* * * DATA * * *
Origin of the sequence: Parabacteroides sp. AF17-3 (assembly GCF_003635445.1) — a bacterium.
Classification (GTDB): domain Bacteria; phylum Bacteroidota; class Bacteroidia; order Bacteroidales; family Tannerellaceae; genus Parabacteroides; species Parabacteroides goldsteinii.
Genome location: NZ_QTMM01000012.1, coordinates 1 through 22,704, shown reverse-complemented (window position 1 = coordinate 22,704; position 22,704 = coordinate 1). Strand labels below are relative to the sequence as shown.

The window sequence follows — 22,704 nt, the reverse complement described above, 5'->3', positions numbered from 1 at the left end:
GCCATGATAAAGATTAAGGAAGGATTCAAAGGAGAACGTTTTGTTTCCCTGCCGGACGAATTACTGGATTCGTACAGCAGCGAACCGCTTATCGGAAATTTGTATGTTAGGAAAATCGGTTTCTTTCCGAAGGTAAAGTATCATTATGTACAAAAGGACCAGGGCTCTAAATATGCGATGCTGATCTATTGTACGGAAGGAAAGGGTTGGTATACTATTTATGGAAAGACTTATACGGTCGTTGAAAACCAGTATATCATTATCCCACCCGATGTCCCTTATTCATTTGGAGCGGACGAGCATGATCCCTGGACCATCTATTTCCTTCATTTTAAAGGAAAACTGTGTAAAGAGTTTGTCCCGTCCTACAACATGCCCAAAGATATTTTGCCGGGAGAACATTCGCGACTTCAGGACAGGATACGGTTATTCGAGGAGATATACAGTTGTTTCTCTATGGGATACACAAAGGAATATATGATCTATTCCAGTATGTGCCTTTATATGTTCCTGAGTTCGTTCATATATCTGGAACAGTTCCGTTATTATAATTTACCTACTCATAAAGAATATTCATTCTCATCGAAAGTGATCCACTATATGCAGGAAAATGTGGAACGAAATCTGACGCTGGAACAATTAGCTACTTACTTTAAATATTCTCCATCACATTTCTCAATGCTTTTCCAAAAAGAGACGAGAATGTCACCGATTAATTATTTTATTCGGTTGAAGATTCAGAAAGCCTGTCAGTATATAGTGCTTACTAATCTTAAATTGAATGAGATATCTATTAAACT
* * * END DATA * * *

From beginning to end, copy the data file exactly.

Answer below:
Origin of the sequence: Parabacteroides sp. AF17-3 (assembly GCF_003635445.1) — a bacterium.
Classification (GTDB): domain Bacteria; phylum Bacteroidota; class Bacteroidia; order Bacteroidales; family Tannerellaceae; genus Parabacteroides; species Parabacteroides goldsteinii.
Genome location: NZ_QTMM01000012.1, coordinates 1 through 22,704, shown reverse-complemented (window position 1 = coordinate 22,704; position 22,704 = coordinate 1). Strand labels below are relative to the sequence as shown.

The window sequence follows — 22,704 nt, the reverse complement described above, 5'->3', positions numbered from 1 at the left end:
GCCATGATAAAGATTAAGGAAGGATTCAAAGGAGAACGTTTTGTTTCCCTGCCGGACGAATTACTGGATTCGTACAGCAGCGAACCGCTTATCGGAAATTTGTATGTTAGGAAAATCGGTTTCTTTCCGAAGGTAAAGTATCATTATGTACAAAAGGACCAGGGCTCTAAATATGCGATGCTGATCTATTGTACGGAAGGAAAGGGTTGGTATACTATTTATGGAAAGACTTATACGGTCGTTGAAAACCAGTATATCATTATCCCACCCGATGTCCCTTATTCATTTGGAGCGGACGAGCATGATCCCTGGACCATCTATTTCCTTCATTTTAAAGGAAAACTGTGTAAAGAGTTTGTCCCGTCCTACAACATGCCCAAAGATATTTTGCCGGGAGAACATTCGCGACTTCAGGACAGGATACGGTTATTCGAGGAGATATACAGTTGTTTCTCTATGGGATACACAAAGGAATATATGATCTATTCCAGTATGTGCCTTTATATGTTCCTGAGTTCGTTCATATATCTGGAACAGTTCCGTTATTATAATTTACCTACTCATAAAGAATATTCATTCTCATCGAAAGTGATCCACTATATGCAGGAAAATGTGGAACGAAATCTGACGCTGGAACAATTAGCTACTTACTTTAAATATTCTCCATCACATTTCTCAATGCTTTTCCAAAAAGAGACGAGAATGTCACCGATTAATTATTTTATTCGGTTGAAGATTCAGAAAGCCTGTCAGTATATAGTGCTTACTAATCTTAAATTGAATGAGATATCTATTAAACT